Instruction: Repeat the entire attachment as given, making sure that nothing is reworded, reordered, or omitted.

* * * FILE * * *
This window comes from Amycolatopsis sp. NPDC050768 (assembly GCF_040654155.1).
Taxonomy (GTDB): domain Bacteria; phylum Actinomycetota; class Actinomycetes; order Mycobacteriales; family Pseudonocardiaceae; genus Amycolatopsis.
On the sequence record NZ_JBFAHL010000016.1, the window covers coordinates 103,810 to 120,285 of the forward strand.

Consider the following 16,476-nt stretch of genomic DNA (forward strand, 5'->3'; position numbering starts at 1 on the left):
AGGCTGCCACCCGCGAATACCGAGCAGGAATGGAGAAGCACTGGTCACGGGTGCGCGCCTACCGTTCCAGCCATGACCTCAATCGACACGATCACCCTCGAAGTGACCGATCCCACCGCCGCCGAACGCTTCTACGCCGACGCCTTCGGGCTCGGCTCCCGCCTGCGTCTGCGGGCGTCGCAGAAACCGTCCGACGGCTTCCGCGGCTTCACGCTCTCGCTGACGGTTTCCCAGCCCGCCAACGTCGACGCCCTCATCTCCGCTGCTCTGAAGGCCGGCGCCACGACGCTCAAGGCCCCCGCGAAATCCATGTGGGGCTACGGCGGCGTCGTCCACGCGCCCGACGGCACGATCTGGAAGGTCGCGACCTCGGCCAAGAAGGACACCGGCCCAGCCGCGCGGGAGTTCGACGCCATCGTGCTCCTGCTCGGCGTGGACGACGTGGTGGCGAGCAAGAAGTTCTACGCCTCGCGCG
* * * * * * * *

This window comes from Amycolatopsis sp. NPDC050768 (assembly GCF_040654155.1).
Taxonomy (GTDB): domain Bacteria; phylum Actinomycetota; class Actinomycetes; order Mycobacteriales; family Pseudonocardiaceae; genus Amycolatopsis.
On the sequence record NZ_JBFAHL010000016.1, the window covers coordinates 103,810 to 120,285 of the forward strand.

Consider the following 16,476-nt stretch of genomic DNA (forward strand, 5'->3'; position numbering starts at 1 on the left):
AGGCTGCCACCCGCGAATACCGAGCAGGAATGGAGAAGCACTGGTCACGGGTGCGCGCCTACCGTTCCAGCCATGACCTCAATCGACACGATCACCCTCGAAGTGACCGATCCCACCGCCGCCGAACGCTTCTACGCCGACGCCTTCGGGCTCGGCTCCCGCCTGCGTCTGCGGGCGTCGCAGAAACCGTCCGACGGCTTCCGCGGCTTCACGCTCTCGCTGACGGTTTCCCAGCCCGCCAACGTCGACGCCCTCATCTCCGCTGCTCTGAAGGCCGGCGCCACGACGCTCAAGGCCCCCGCGAAATCCATGTGGGGCTACGGCGGCGTCGTCCACGCGCCCGACGGCACGATCTGGAAGGTCGCGACCTCGGCCAAGAAGGACACCGGCCCAGCCGCGCGGGAGTTCGACGCCATCGTGCTCCTGCTCGGCGTGGACGACGTGGTGGCGAGCAAGAAGTTCTACGCCTCGCGCG